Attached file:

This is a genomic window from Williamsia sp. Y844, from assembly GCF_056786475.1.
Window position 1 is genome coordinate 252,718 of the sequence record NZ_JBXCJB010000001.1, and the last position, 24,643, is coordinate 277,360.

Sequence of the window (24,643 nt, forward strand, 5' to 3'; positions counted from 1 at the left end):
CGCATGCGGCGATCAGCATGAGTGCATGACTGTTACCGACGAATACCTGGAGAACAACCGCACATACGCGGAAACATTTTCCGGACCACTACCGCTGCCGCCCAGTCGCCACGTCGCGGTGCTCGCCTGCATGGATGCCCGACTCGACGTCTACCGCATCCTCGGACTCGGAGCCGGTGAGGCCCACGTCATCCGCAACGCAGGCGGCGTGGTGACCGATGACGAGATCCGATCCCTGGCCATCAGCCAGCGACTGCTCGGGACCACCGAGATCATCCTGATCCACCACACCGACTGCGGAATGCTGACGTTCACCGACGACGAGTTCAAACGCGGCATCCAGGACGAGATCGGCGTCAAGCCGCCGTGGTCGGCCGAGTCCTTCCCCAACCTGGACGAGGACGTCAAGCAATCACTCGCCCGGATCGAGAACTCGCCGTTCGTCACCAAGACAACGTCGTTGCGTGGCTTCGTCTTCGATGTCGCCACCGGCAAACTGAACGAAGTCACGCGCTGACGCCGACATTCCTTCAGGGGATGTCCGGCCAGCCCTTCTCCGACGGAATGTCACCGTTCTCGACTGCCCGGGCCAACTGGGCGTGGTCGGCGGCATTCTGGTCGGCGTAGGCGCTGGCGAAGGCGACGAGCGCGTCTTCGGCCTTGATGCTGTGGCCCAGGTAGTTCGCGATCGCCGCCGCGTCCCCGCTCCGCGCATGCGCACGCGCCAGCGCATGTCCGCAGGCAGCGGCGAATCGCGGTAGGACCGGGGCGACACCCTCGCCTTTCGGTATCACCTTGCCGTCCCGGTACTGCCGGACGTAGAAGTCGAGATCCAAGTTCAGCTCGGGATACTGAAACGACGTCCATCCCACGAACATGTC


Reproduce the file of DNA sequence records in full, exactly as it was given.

This is a genomic window from Williamsia sp. Y844, from assembly GCF_056786475.1.
Window position 1 is genome coordinate 252,718 of the sequence record NZ_JBXCJB010000001.1, and the last position, 24,643, is coordinate 277,360.

Sequence of the window (24,643 nt, forward strand, 5' to 3'; positions counted from 1 at the left end):
CGCATGCGGCGATCAGCATGAGTGCATGACTGTTACCGACGAATACCTGGAGAACAACCGCACATACGCGGAAACATTTTCCGGACCACTACCGCTGCCGCCCAGTCGCCACGTCGCGGTGCTCGCCTGCATGGATGCCCGACTCGACGTCTACCGCATCCTCGGACTCGGAGCCGGTGAGGCCCACGTCATCCGCAACGCAGGCGGCGTGGTGACCGATGACGAGATCCGATCCCTGGCCATCAGCCAGCGACTGCTCGGGACCACCGAGATCATCCTGATCCACCACACCGACTGCGGAATGCTGACGTTCACCGACGACGAGTTCAAACGCGGCATCCAGGACGAGATCGGCGTCAAGCCGCCGTGGTCGGCCGAGTCCTTCCCCAACCTGGACGAGGACGTCAAGCAATCACTCGCCCGGATCGAGAACTCGCCGTTCGTCACCAAGACAACGTCGTTGCGTGGCTTCGTCTTCGATGTCGCCACCGGCAAACTGAACGAAGTCACGCGCTGACGCCGACATTCCTTCAGGGGATGTCCGGCCAGCCCTTCTCCGACGGAATGTCACCGTTCTCGACTGCCCGGGCCAACTGGGCGTGGTCGGCGGCATTCTGGTCGGCGTAGGCGCTGGCGAAGGCGACGAGCGCGTCTTCGGCCTTGATGCTGTGGCCCAGGTAGTTCGCGATCGCCGCCGCGTCCCCGCTCCGCGCATGCGCACGCGCCAGCGCATGTCCGCAGGCAGCGGCGAATCGCGGTAGGACCGGGGCGACACCCTCGCCTTTCGGTATCACCTTGCCGTCCCGGTACTGCCGGACGTAGAAGTCGAGATCCAAGTTCAGCTCGGGATACTGAAACGACGTCCATCCCACGAACATGTC